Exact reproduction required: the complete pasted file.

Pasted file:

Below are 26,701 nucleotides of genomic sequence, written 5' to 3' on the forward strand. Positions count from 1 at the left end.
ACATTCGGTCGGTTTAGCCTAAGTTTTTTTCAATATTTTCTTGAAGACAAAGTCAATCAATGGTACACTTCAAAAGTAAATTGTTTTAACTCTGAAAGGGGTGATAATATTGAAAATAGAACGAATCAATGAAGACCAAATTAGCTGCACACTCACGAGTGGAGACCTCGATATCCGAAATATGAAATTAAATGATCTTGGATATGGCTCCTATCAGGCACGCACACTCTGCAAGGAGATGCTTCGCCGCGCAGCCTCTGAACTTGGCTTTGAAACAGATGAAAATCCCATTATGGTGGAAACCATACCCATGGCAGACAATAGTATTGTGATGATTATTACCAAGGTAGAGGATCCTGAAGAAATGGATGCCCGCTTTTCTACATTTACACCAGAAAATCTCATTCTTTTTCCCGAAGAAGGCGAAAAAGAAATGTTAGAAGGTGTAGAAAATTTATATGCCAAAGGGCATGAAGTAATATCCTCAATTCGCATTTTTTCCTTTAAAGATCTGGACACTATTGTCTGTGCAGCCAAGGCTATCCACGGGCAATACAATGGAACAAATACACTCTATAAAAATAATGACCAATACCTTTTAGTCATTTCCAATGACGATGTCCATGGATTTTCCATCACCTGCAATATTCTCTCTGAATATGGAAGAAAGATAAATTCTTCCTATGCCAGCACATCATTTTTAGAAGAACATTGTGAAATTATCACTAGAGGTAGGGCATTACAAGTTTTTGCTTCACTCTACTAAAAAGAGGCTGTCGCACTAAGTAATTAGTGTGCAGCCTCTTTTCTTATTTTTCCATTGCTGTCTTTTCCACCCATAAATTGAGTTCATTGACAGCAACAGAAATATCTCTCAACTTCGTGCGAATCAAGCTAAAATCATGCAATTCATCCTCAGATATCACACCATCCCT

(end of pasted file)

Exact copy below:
Below are 26,701 nucleotides of genomic sequence, written 5' to 3' on the forward strand. Positions count from 1 at the left end.
ACATTCGGTCGGTTTAGCCTAAGTTTTTTTCAATATTTTCTTGAAGACAAAGTCAATCAATGGTACACTTCAAAAGTAAATTGTTTTAACTCTGAAAGGGGTGATAATATTGAAAATAGAACGAATCAATGAAGACCAAATTAGCTGCACACTCACGAGTGGAGACCTCGATATCCGAAATATGAAATTAAATGATCTTGGATATGGCTCCTATCAGGCACGCACACTCTGCAAGGAGATGCTTCGCCGCGCAGCCTCTGAACTTGGCTTTGAAACAGATGAAAATCCCATTATGGTGGAAACCATACCCATGGCAGACAATAGTATTGTGATGATTATTACCAAGGTAGAGGATCCTGAAGAAATGGATGCCCGCTTTTCTACATTTACACCAGAAAATCTCATTCTTTTTCCCGAAGAAGGCGAAAAAGAAATGTTAGAAGGTGTAGAAAATTTATATGCCAAAGGGCATGAAGTAATATCCTCAATTCGCATTTTTTCCTTTAAAGATCTGGACACTATTGTCTGTGCAGCCAAGGCTATCCACGGGCAATACAATGGAACAAATACACTCTATAAAAATAATGACCAATACCTTTTAGTCATTTCCAATGACGATGTCCATGGATTTTCCATCACCTGCAATATTCTCTCTGAATATGGAAGAAAGATAAATTCTTCCTATGCCAGCACATCATTTTTAGAAGAACATTGTGAAATTATCACTAGAGGTAGGGCATTACAAGTTTTTGCTTCACTCTACTAAAAAGAGGCTGTCGCACTAAGTAATTAGTGTGCAGCCTCTTTTCTTATTTTTCCATTGCTGTCTTTTCCACCCATAAATTGAGTTCATTGACAGCAACAGAAATATCTCTCAACTTCGTGCGAATCAAGCTAAAATCATGCAATTCATCCTCAGATATCACACCATCCCT